RES: [sw-l] carroca, ajuda-me brasilieros e brasileiras
ssr.informatica at BOL.COM.BR
Thu Jun 23 16:07:22 UTC 2005
Here we used this sign to horse-drawn carts and carriages (carroça), see
carroça had a mouth like a kiss. The horse sign is essential to
compose understanding of sign.
But your composing is good !
De: owner-sw-l at majordomo.valenciacc.edu
[mailto:owner-sw-l at majordomo.valenciacc.edu] Em nome de Charles Butler
Enviada em: quarta-feira, 22 de junho de 2005 20:30
Para: sw-l at majordomo.valenciacc.edu
Assunto: Re: [sw-l] carroca, ajuda-me brasilieros e brasileiras
frio <http://signbank.org/signpuddle/sgn-BR/dict/sl/frio.png> frio
(cold) verde <http://signbank.org/signpuddle/sgn-BR/dict/sl/verde.png>
verde (cor das plantas)
Hello Ingvald, Bill, Stefan & others,
Yes, Libras does use facial expressions as a distinguishing
characteristic. Note the minimal pair above. Frio and verde differ,
essentially, by a facial expression of chattering teeth.
Not sure if carroca has a tongue click or not, will have to ask my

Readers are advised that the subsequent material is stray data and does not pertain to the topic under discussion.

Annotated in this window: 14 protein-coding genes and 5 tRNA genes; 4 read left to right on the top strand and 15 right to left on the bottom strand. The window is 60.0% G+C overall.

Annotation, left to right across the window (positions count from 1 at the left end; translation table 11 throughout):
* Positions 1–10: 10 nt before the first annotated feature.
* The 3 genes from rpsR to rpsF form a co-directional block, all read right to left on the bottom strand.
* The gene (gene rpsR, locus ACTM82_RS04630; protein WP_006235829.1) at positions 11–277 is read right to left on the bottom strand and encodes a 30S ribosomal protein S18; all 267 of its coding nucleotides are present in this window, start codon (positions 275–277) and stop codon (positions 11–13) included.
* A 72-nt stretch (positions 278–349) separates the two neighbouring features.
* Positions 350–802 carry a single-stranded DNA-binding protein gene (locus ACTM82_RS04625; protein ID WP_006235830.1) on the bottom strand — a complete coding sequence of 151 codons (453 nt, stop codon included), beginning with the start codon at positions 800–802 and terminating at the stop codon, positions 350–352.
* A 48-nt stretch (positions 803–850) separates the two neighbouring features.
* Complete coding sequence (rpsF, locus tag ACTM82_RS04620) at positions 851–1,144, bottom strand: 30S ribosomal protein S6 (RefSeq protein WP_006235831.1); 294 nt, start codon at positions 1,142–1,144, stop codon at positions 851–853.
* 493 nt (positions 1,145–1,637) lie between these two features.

colleagues in Brazil.
Ingvild Roald <iroald at HOTMAIL.COM> wrote:
In the Norwegian SL, the normal sign for 'drive' is like 'drive a car',
here in Bergen, the local sign is like your "carroça"
>From: "Bill Reese"
>Reply-To: sw-l at majordomo.valenciacc.edu
>To: sw-l at majordomo.valenciacc.edu
>Subject: Re: [sw-l] 75 symbols in ASL
>Date: Wed, 22 Jun 2005 09:48:51 -0400
>Charles, your sign
>When I duplicated this, I automatically made clicking sound movement
>to get the attention of horses along with the movement of the reins.
>the old westerns' "Giddyup". Does Libras use facial movements similar
>Charles Butler wrote:
>> I just added this word to the ASL SignPuddle for "open newsp! aper".
>>pulled it from Goldilocks and the Three Bears as I'm not sure that all
>>words in Goldilocks have been systematically added to SignPuddle.
>>we have a good translation program from whatever Goldilocks and the
>>stories are set in, moving all signs over at once will be a challenge.
>> By the current frequency chart, there are 75 symbols being used in
>>though with a few, we'd really have to have a strong consensus that in
>>fact they are used by more than single individuals (several are from
>>signs). We definitely should feel like Noah Webster. An additional
>> Working in two signed languages (ASL & Libras), I often look at one